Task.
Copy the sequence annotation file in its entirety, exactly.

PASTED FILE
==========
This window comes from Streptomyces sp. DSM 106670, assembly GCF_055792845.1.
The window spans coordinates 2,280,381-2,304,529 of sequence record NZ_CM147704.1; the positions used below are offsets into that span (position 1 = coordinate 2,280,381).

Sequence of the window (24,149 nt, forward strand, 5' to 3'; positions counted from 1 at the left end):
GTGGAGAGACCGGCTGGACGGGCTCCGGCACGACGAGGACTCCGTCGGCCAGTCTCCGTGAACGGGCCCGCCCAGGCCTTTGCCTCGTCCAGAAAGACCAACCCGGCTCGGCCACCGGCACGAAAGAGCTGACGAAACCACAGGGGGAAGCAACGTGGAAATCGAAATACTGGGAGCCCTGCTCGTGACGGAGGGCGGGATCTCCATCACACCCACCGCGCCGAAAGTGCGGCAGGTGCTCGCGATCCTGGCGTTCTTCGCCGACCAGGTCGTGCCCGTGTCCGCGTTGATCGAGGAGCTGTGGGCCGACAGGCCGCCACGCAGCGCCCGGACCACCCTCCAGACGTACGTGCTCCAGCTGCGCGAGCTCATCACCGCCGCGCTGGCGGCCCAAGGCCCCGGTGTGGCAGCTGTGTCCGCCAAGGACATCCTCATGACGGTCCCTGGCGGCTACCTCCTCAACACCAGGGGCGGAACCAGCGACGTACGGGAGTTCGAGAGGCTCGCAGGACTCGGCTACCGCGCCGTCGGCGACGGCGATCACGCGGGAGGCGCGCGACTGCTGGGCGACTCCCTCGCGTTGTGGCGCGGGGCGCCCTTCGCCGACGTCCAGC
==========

This window comes from Streptomyces sp. DSM 106670, assembly GCF_055792845.1.
The window spans coordinates 2,280,381-2,304,529 of sequence record NZ_CM147704.1; the positions used below are offsets into that span (position 1 = coordinate 2,280,381).

Sequence of the window (24,149 nt, forward strand, 5' to 3'; positions counted from 1 at the left end):
GTGGAGAGACCGGCTGGACGGGCTCCGGCACGACGAGGACTCCGTCGGCCAGTCTCCGTGAACGGGCCCGCCCAGGCCTTTGCCTCGTCCAGAAAGACCAACCCGGCTCGGCCACCGGCACGAAAGAGCTGACGAAACCACAGGGGGAAGCAACGTGGAAATCGAAATACTGGGAGCCCTGCTCGTGACGGAGGGCGGGATCTCCATCACACCCACCGCGCCGAAAGTGCGGCAGGTGCTCGCGATCCTGGCGTTCTTCGCCGACCAGGTCGTGCCCGTGTCCGCGTTGATCGAGGAGCTGTGGGCCGACAGGCCGCCACGCAGCGCCCGGACCACCCTCCAGACGTACGTGCTCCAGCTGCGCGAGCTCATCACCGCCGCGCTGGCGGCCCAAGGCCCCGGTGTGGCAGCTGTGTCCGCCAAGGACATCCTCATGACGGTCCCTGGCGGCTACCTCCTCAACACCAGGGGCGGAACCAGCGACGTACGGGAGTTCGAGAGGCTCGCAGGACTCGGCTACCGCGCCGTCGGCGACGGCGATCACGCGGGAGGCGCGCGACTGCTGGGCGACTCCCTCGCGTTGTGGCGCGGGGCGCCCTTCGCCGACGTCCAGC